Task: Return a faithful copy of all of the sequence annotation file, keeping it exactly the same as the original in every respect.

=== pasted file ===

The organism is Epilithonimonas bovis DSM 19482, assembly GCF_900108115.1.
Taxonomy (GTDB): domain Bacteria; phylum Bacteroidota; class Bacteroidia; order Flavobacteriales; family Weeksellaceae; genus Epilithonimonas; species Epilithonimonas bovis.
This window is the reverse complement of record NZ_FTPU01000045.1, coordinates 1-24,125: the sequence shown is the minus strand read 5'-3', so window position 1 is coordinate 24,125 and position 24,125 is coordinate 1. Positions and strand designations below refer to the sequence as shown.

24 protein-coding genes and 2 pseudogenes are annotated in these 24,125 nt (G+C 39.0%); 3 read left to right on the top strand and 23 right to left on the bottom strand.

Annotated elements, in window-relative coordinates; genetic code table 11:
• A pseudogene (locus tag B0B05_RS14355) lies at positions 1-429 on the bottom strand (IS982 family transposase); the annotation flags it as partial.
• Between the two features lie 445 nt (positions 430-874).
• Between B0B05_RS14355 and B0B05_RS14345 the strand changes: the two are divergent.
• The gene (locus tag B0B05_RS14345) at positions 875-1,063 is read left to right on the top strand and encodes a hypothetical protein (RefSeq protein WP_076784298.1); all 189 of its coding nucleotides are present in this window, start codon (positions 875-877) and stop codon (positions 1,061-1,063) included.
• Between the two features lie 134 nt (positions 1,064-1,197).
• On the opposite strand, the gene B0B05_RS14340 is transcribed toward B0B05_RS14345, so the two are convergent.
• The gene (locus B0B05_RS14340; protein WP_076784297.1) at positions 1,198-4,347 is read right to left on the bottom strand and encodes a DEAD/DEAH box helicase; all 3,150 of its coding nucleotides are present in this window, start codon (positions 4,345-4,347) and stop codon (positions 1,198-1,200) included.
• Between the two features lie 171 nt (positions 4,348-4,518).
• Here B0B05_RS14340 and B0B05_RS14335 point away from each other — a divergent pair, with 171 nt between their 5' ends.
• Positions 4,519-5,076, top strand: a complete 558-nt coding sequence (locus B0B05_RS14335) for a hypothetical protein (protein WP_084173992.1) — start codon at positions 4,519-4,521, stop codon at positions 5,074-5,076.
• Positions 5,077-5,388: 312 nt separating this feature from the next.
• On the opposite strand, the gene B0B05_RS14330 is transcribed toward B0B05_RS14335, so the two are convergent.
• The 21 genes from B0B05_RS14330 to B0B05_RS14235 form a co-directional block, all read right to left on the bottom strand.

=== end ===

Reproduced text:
The organism is Epilithonimonas bovis DSM 19482, assembly GCF_900108115.1.
Taxonomy (GTDB): domain Bacteria; phylum Bacteroidota; class Bacteroidia; order Flavobacteriales; family Weeksellaceae; genus Epilithonimonas; species Epilithonimonas bovis.
This window is the reverse complement of record NZ_FTPU01000045.1, coordinates 1-24,125: the sequence shown is the minus strand read 5'-3', so window position 1 is coordinate 24,125 and position 24,125 is coordinate 1. Positions and strand designations below refer to the sequence as shown.

24 protein-coding genes and 2 pseudogenes are annotated in these 24,125 nt (G+C 39.0%); 3 read left to right on the top strand and 23 right to left on the bottom strand.

Annotated elements, in window-relative coordinates; genetic code table 11:
• A pseudogene (locus tag B0B05_RS14355) lies at positions 1-429 on the bottom strand (IS982 family transposase); the annotation flags it as partial.
• Between the two features lie 445 nt (positions 430-874).
• Between B0B05_RS14355 and B0B05_RS14345 the strand changes: the two are divergent.
• The gene (locus tag B0B05_RS14345) at positions 875-1,063 is read left to right on the top strand and encodes a hypothetical protein (RefSeq protein WP_076784298.1); all 189 of its coding nucleotides are present in this window, start codon (positions 875-877) and stop codon (positions 1,061-1,063) included.
• Between the two features lie 134 nt (positions 1,064-1,197).
• On the opposite strand, the gene B0B05_RS14340 is transcribed toward B0B05_RS14345, so the two are convergent.
• The gene (locus B0B05_RS14340; protein WP_076784297.1) at positions 1,198-4,347 is read right to left on the bottom strand and encodes a DEAD/DEAH box helicase; all 3,150 of its coding nucleotides are present in this window, start codon (positions 4,345-4,347) and stop codon (positions 1,198-1,200) included.
• Between the two features lie 171 nt (positions 4,348-4,518).
• Here B0B05_RS14340 and B0B05_RS14335 point away from each other — a divergent pair, with 171 nt between their 5' ends.
• Positions 4,519-5,076, top strand: a complete 558-nt coding sequence (locus B0B05_RS14335) for a hypothetical protein (protein WP_084173992.1) — start codon at positions 4,519-4,521, stop codon at positions 5,074-5,076.
• Positions 5,077-5,388: 312 nt separating this feature from the next.
• On the opposite strand, the gene B0B05_RS14330 is transcribed toward B0B05_RS14335, so the two are convergent.
• The 21 genes from B0B05_RS14330 to B0B05_RS14235 form a co-directional block, all read right to left on the bottom strand.